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According to Ms. Boxall, form-based codes emphasize design over type of use.
HALTOM CITY, TX, June 27, 2023 /24-7PressRelease/ -- In the second edition of their book, Keeping the Lights on Downtown in America's Small Cities, authors Gregory Smith and Ron Sturgeon include seven new chapters that expound on topics of interest to city leaders in today's challenging environment:
• Form-Based Codes: What They Are and Why Cities Should Consider Adopting Them (Written by Architect and Arlington TX City Councilwoman Rebecca Boxall)
• Impediments to Small Business Starting & Growing and Keys to Returning Commerce and Prosperity
• Failed Revitalization Ideas (TIRZ and other mistakes).
• A Form-Based Code Success Story: Mansfield, Texas
• Understanding Real Estate: A Key to Revitalization
• Choosing, Sizing, and Prioritizing Your Initiative: Strategic Thinking
• Ready to Be the Evangelist? It Can Be a Lonely Assignment.
In Chapter 16, Rebecca Boxall makes the concept of Form-Based Codes easy to understand. As a registered architect and Arlington, Texas City Councilperson, Ms. Boxall is well aware of the challenges faced by city leaders and understands the obstacles involved when working to reverse inner-city decline.
According to Ms. Boxall, form-based codes emphasize design over type of use. Says Boxall, "A city describes in general how they want their city to look, but the code does not prescribe in excessive regulations how to get there." As such, form-based codes allow for greater creativity and out-of-the-box problem solving, promote owner cooperation and citizen buy-in, and help preserve (or create) the unique characteristics of a city or certain neighborhoods within its borders. Because form-based codes are more flexible and easier to regulate, they tend to attract more businesses, allow for more starter homes to be available, and enable the innovation needed to upgrade older housing as well. They also save city staff time when it comes to review, because adoption of the codes themselves serve as a pre-review function.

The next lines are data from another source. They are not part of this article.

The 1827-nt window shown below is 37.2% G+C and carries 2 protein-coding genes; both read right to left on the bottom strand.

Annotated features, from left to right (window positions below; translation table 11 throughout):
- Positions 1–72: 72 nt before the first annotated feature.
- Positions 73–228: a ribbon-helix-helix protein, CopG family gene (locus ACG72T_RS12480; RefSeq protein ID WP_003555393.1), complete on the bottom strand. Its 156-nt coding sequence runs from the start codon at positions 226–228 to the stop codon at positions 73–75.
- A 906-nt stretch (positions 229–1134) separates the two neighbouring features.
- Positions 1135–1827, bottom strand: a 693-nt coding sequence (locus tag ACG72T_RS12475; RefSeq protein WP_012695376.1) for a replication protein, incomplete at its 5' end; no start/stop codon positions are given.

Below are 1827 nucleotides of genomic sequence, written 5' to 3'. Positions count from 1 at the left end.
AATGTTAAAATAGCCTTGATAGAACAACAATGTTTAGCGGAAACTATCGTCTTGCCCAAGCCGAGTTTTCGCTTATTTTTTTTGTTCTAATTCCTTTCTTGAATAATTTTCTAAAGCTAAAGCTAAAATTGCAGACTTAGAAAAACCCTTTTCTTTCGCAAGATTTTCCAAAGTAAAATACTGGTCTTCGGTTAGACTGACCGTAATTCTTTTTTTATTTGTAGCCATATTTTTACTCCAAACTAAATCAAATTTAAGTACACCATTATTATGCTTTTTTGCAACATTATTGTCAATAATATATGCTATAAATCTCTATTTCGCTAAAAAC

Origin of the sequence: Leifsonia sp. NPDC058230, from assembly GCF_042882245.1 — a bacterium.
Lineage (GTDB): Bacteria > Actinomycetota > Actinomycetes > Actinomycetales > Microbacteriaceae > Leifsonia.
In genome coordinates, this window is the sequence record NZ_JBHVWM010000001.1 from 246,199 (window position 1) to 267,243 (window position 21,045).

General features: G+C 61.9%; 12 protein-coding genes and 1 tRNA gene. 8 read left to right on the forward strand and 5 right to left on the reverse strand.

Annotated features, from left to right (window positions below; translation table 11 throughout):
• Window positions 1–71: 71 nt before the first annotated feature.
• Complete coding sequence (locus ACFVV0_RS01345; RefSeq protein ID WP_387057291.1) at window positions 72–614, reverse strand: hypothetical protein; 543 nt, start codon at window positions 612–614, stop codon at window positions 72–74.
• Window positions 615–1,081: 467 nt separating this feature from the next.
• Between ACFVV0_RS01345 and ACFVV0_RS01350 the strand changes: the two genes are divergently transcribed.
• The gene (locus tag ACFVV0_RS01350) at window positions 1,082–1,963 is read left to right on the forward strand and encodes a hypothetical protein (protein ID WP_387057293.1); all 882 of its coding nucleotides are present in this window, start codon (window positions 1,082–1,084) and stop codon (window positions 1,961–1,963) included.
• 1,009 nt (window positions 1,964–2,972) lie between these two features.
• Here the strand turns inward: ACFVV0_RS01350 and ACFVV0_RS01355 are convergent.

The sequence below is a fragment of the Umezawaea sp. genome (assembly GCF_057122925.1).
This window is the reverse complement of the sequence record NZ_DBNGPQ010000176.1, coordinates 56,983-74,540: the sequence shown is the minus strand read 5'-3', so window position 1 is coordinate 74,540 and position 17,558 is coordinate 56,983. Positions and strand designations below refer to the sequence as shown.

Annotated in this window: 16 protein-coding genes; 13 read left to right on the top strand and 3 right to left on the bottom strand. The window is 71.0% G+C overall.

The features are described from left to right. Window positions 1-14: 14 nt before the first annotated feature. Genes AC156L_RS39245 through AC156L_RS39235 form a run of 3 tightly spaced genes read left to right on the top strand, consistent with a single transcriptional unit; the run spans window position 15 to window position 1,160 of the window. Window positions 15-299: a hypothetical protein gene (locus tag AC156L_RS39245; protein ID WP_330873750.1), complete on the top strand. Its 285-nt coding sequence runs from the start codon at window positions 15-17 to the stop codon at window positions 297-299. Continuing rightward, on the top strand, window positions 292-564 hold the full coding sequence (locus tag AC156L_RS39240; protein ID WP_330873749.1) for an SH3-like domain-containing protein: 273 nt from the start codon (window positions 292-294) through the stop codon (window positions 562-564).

Book co-author Ron Sturgeon is a passionate advocate for his hometown of Haltom City, Texas and feels strongly that the growth of small businesses must be prioritized to reverse continuing inner-city decline. In 2020, Sturgeon founded the Haltom United Business Alliance (HUBA), a group which represents small businesses and advocates for progress. Then in 2022, he initiated a Make Haltom City Thrive Again movement which aims to bring attention to the issues and stress the urgent need for city council members who will work to make Haltom "the friendliest city in Tarrant County for small businesses."
As part of the Make Haltom City Thrive Again campaign, Sturgeon will provide a free copy of Keeping the Lights On to any Haltom City resident or business owner who requests one. If you'd like a free copy, send a quick e-mail with your name and address to Ron Sturgeon at [email protected].
About Ron Sturgeon
Ron Sturgeon, "Mr. Mission Possible," combines 40+ years of entrepreneurship with a deep resume in consulting. When his dad died and Ron had no place to live, 17-year-old Ron began a career in entrepreneurship which led to his building a chain of salvage yards sold to Ford in 1999. After his repurchase of Greenleaf from Ford and subsequent resale to Schnitzer, Ron became a real estate investor. He has 1,500+ tenants and loves small businesses. As a consultant, Ron shares his expertise in strategic planning, capitalization, compensation, growing market share, providing field-proven, high-profit, best practices well ahead of the curve. He has recently published his tenth book, Keeping the Lights on Downtown in America's Small Cities, and is leading a grassroots effort to bring prosperity back to the city where his business career began. He was recently a finalist in Ft. Worth Inc's Entrepreneur of Excellence competition.